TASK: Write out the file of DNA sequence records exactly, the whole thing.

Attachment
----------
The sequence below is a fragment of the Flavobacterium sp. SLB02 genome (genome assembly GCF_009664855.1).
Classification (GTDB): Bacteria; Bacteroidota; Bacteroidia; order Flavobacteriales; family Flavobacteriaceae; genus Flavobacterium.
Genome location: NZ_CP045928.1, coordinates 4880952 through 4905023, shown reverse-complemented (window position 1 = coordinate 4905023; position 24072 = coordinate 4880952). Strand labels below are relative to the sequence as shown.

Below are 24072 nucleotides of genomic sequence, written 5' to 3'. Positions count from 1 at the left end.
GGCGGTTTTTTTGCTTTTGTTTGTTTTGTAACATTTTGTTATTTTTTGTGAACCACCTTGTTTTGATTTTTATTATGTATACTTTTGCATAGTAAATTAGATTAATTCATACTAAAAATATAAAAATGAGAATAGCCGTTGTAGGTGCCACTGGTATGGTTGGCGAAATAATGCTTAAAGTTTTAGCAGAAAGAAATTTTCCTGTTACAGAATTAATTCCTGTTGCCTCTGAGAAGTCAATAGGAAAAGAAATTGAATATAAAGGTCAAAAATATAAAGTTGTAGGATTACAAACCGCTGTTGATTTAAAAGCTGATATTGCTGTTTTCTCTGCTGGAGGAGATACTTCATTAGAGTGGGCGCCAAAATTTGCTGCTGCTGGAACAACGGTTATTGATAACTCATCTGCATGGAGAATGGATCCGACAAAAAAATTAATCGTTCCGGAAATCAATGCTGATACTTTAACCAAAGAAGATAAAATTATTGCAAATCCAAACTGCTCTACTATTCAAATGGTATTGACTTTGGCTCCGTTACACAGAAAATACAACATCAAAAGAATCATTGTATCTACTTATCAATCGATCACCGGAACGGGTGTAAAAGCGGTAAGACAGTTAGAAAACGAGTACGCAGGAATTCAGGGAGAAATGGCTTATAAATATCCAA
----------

The sequence below is a fragment of the Flavobacterium sp. SLB02 genome (genome assembly GCF_009664855.1).
Classification (GTDB): Bacteria; Bacteroidota; Bacteroidia; order Flavobacteriales; family Flavobacteriaceae; genus Flavobacterium.
Genome location: NZ_CP045928.1, coordinates 4880952 through 4905023, shown reverse-complemented (window position 1 = coordinate 4905023; position 24072 = coordinate 4880952). Strand labels below are relative to the sequence as shown.

Below are 24072 nucleotides of genomic sequence, written 5' to 3'. Positions count from 1 at the left end.
GGCGGTTTTTTTGCTTTTGTTTGTTTTGTAACATTTTGTTATTTTTTGTGAACCACCTTGTTTTGATTTTTATTATGTATACTTTTGCATAGTAAATTAGATTAATTCATACTAAAAATATAAAAATGAGAATAGCCGTTGTAGGTGCCACTGGTATGGTTGGCGAAATAATGCTTAAAGTTTTAGCAGAAAGAAATTTTCCTGTTACAGAATTAATTCCTGTTGCCTCTGAGAAGTCAATAGGAAAAGAAATTGAATATAAAGGTCAAAAATATAAAGTTGTAGGATTACAAACCGCTGTTGATTTAAAAGCTGATATTGCTGTTTTCTCTGCTGGAGGAGATACTTCATTAGAGTGGGCGCCAAAATTTGCTGCTGCTGGAACAACGGTTATTGATAACTCATCTGCATGGAGAATGGATCCGACAAAAAAATTAATCGTTCCGGAAATCAATGCTGATACTTTAACCAAAGAAGATAAAATTATTGCAAATCCAAACTGCTCTACTATTCAAATGGTATTGACTTTGGCTCCGTTACACAGAAAATACAACATCAAAAGAATCATTGTATCTACTTATCAATCGATCACCGGAACGGGTGTAAAAGCGGTAAGACAGTTAGAAAACGAGTACGCAGGAATTCAGGGAGAAATGGCTTATAAATATCCAA